Monday, June 25, 2012

It's the End of the World As We Know It: Dystopian Fiction

Raise your hand if you like dystopian fiction!  (Or raise your hand if you know what dystopian fiction is!)*
The utopia and its offshoot, the dystopia, are genres of literature that explore social and political structures. Utopian fiction is the creation of an ideal world, or utopia, as the setting for a novel. Dystopian fiction is the opposite: creation of a nightmare world, or dystopia. Many novels combine both, often as a metaphor for the different directions humanity can take in its choices, ending up with one of two possible futures. Both utopias and dystopias are commonly found in science fiction and other speculative fiction genres, and arguably are by definition a type of speculative fiction. 
Source: Wikipedia
I don't know that I would consider it one of my favorite genres, but I have read and enjoyed a few of its most popular pieces.  1984 was so good, I was depressed for a few days after finishing it.  Fahrenheit 451 was good too.  I could not get past 50 pages of The Hunger Games.  I didn't get far with War of the Worlds either.  I do love Stephen King's The Stand (The mini-series, that is.  Hey, full disclosure.  It's over 1k pages.)

Most recently: The Handmaid's Tale by Margaret Atwood.  In a nutshell: it's a truly excellent novel that portrays a 'nightmare world' where women are used as commodities for what they can provide - housework and babies, mostly.  Men have wives, but then they also have "Martha"s for cooking and cleaning, and "Handmaids" for bearing children. As you can imagine, these women are kept under close surveillance and not allowed much (any) freedom.

The protagonist, who is called "Offred" ("Of Fred," the man she is assigned to), lets us into this world from the perspective of someone who remembers the time before, a time much like today.  We don't even learn her name from the time before because, after all, she no longer has an identity outside of childbearing.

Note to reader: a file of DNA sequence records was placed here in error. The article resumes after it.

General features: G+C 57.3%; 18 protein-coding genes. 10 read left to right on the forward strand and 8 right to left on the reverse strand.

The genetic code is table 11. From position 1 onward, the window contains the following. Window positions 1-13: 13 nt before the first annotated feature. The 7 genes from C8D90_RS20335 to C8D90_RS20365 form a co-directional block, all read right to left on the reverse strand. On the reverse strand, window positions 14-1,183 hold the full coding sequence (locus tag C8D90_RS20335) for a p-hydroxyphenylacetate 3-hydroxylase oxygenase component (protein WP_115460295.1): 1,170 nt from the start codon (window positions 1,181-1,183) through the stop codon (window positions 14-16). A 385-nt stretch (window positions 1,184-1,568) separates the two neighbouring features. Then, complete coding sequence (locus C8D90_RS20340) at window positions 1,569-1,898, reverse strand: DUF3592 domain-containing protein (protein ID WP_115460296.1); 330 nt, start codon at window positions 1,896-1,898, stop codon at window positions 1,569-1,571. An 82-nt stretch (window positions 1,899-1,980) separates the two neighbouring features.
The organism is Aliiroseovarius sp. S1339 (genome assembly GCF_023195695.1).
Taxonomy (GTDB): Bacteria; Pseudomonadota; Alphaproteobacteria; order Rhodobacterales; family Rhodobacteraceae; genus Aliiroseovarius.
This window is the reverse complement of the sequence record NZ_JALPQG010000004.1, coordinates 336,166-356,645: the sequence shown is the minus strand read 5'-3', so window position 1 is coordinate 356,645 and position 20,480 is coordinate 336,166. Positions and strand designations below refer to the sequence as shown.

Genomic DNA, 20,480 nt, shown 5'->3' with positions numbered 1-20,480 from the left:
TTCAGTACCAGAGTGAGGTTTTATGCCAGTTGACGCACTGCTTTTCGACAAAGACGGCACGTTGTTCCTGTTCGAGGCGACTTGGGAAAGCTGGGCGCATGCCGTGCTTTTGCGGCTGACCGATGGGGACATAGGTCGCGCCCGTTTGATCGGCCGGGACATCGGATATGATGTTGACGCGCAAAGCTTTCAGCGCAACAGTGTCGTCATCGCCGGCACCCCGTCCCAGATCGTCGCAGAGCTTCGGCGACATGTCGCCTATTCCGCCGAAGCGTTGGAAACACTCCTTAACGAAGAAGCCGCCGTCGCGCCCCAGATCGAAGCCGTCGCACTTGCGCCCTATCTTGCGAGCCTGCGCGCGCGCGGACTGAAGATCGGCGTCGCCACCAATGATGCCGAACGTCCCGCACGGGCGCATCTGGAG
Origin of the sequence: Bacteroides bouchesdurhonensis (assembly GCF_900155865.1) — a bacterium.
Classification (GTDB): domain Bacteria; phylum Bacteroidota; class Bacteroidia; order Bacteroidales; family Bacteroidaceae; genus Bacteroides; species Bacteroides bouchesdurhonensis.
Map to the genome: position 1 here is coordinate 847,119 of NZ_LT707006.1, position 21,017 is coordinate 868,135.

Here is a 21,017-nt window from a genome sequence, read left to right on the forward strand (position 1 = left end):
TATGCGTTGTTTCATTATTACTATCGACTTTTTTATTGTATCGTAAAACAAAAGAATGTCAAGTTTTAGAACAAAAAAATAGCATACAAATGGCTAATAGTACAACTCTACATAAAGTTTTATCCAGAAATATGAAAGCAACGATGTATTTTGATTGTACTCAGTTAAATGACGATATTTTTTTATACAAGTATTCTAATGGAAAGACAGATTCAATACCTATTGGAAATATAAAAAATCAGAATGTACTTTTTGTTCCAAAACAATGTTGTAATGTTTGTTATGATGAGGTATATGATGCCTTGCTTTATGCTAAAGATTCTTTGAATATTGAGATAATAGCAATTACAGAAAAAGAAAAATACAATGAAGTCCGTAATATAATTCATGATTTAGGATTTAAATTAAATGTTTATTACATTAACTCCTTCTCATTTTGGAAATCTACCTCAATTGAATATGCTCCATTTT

The novel is thought-provoking and disturbing.  I have to admit that while I was reading, it occurred to me that these archetypes already exist in our society: the Wife, the Daughter, the Martha, the Handmaid, the "Jezebel."  Atwood has simply personified them, but they exist today as social constructs and roles many women fight hard to fit into, to avoid, or both.

I enjoyed this novel so much that I began reading Oryx and Crake, another of Margaret Atwood's novels that, as one fellow reader put it, has "that same futuristic, the world is going to hell in a hand-basket tone to it."

What's your favorite nightmare world?  Novel, graphic novel, comic, film?

*Check out this very cool infographic from Goodreads on dystopian fiction.

2 comments:

Me said...

Excellent post! I have this book as bedside reading but have yet to really get into it. But after reading this I will have to read it! As for favorite dystopian fiction I just finished reading The Passage by Justin Cronin and it was amazing! I do have a soft spot for zombie apocalypse and this is one of the best I have read.

project timesheet said...

the infographic reminds me of the book, 'the fourth turning' which is about the real dystopia coming soon (nonfiction)